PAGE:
b. : overflowing , inundation ; especially : one regularly recurring (as along the course of the Nile)


a. : an easy smooth and uninterrupted progress or movement (as of thought, music, traffic) suggesting the steady flow of water in a river

ideas arose in a steady flow as he worked

a pleasing flow of distant melody

there has been a satisfactory flow of capital to new enterprises

b. : the progressive travel of material for manufacture or of semifinished or of finished product from place to place or from operation to operation

4. : a stream of water or other fluid or a mass of matter (as lava) that has flowed when molten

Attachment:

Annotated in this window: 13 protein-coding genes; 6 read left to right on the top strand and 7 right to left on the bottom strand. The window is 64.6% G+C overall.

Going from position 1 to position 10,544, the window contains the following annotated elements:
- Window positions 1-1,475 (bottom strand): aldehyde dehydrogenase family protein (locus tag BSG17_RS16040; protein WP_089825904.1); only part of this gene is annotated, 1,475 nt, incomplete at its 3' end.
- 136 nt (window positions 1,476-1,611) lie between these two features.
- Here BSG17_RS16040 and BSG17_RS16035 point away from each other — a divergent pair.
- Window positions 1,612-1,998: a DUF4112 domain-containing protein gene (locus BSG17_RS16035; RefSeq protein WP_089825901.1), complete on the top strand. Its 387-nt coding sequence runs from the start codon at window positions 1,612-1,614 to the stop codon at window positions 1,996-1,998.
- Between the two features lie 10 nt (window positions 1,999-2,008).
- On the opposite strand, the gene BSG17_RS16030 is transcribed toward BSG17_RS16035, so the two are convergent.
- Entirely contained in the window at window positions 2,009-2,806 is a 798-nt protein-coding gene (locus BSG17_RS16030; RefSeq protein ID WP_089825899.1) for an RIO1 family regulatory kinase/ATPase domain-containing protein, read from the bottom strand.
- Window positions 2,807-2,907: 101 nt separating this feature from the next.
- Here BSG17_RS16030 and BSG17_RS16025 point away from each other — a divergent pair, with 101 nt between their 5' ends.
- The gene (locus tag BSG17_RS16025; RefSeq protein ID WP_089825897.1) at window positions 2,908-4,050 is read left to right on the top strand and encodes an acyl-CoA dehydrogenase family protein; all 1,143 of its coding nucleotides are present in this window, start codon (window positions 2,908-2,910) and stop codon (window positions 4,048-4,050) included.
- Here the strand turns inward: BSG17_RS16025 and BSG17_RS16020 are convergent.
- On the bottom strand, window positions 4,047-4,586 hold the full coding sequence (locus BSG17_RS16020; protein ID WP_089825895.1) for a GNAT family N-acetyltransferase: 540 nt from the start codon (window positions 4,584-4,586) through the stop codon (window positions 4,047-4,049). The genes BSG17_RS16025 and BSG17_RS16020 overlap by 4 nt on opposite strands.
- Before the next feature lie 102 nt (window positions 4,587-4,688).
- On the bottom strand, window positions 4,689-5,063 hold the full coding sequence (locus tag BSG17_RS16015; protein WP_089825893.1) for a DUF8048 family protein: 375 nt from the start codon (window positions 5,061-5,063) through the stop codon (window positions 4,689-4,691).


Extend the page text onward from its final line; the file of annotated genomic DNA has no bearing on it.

a rubble flow

broadly : stream


a. : the quantity (as of water) that flows in a certain time under specified conditions

a system able to handle a flow of 100 gallons a second

b. : the percentage increase in diameter of a mass of concrete or mortar when subjected to a standardized flow-test procedure including a prescribed flow table

6. : form or arrangement suggesting a gentle unbroken movement

the flow of her hair over her shoulders

the draperies forming a continuous graceful flow across the three windows

7. : the ability of a paint, varnish, or other coating to flow out to a smooth film


a. : menstrual discharge : menstruation

b. : production of a fluid or an instance of such production

a good flow of milk

the fall flow of honey

a good sap flow last spring